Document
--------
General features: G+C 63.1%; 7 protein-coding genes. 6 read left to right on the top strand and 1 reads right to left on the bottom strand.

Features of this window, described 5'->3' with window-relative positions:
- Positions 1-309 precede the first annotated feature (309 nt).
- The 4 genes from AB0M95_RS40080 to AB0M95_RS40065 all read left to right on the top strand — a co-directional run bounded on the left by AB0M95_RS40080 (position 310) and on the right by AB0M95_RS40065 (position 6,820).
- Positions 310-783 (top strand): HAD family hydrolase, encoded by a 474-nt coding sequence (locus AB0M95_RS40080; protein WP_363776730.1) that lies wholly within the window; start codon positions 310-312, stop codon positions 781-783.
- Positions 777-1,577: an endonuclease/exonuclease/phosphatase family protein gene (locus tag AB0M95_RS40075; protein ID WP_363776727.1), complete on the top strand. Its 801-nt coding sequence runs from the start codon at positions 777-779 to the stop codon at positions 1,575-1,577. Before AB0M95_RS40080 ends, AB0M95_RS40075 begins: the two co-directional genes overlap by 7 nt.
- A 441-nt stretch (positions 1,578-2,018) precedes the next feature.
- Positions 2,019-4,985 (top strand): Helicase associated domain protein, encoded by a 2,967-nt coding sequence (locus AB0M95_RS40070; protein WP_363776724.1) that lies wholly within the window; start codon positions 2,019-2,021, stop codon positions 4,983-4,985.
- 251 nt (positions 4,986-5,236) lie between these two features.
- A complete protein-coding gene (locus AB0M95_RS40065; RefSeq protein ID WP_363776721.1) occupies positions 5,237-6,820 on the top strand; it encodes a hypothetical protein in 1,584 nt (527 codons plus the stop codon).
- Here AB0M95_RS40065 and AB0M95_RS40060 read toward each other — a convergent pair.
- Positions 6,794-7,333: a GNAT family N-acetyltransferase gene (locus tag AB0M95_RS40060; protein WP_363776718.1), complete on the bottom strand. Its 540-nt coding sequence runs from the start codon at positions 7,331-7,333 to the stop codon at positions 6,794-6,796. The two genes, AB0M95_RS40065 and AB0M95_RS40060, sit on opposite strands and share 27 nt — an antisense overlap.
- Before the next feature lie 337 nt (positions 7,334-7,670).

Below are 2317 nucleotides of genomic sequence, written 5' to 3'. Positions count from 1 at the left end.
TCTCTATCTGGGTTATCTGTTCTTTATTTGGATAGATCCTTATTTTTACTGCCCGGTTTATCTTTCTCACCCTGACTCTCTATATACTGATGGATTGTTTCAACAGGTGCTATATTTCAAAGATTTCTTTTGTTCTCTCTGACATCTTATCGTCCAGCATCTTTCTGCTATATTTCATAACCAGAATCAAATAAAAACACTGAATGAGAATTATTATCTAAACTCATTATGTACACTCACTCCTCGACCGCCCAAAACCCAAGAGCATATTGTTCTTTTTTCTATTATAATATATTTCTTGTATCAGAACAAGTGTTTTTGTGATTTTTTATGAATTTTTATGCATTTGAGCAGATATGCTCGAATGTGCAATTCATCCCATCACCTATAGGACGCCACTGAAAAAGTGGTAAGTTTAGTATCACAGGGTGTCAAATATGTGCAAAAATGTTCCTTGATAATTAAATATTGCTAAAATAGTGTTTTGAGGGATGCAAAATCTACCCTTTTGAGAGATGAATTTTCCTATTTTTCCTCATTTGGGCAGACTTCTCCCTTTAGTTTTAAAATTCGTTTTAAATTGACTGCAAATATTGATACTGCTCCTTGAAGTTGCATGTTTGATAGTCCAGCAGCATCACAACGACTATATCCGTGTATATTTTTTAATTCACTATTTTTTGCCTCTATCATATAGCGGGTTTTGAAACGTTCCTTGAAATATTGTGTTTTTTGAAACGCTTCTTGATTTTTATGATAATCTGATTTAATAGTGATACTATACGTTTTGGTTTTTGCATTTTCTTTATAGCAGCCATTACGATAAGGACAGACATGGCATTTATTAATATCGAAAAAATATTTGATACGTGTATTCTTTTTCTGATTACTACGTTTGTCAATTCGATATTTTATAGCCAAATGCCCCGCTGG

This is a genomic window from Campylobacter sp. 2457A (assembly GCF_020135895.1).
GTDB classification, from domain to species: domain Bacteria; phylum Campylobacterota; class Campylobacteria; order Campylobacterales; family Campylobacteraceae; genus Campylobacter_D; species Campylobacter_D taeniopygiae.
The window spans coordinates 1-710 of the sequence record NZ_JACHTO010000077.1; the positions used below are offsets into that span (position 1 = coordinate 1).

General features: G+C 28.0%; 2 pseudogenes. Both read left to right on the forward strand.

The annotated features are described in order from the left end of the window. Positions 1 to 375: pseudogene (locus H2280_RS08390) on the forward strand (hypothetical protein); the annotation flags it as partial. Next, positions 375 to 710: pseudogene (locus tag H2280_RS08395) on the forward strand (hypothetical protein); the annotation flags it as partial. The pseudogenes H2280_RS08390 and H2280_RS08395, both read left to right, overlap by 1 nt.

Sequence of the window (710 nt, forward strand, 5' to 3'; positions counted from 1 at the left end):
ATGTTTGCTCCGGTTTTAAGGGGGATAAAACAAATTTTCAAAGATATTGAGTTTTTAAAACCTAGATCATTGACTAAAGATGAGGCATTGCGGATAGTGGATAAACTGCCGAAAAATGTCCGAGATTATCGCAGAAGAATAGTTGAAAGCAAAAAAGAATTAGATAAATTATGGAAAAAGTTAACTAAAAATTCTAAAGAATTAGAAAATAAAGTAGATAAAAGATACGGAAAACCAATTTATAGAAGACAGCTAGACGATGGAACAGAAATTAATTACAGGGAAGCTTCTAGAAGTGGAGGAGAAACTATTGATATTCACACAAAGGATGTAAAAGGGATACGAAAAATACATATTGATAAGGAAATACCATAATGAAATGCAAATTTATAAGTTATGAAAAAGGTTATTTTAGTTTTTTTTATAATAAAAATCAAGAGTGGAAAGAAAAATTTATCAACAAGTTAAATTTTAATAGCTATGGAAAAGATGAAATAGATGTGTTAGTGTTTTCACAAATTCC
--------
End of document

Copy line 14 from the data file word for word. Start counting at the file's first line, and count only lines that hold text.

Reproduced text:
Below are 2317 nucleotides of genomic sequence, written 5' to 3'. Positions count from 1 at the left end.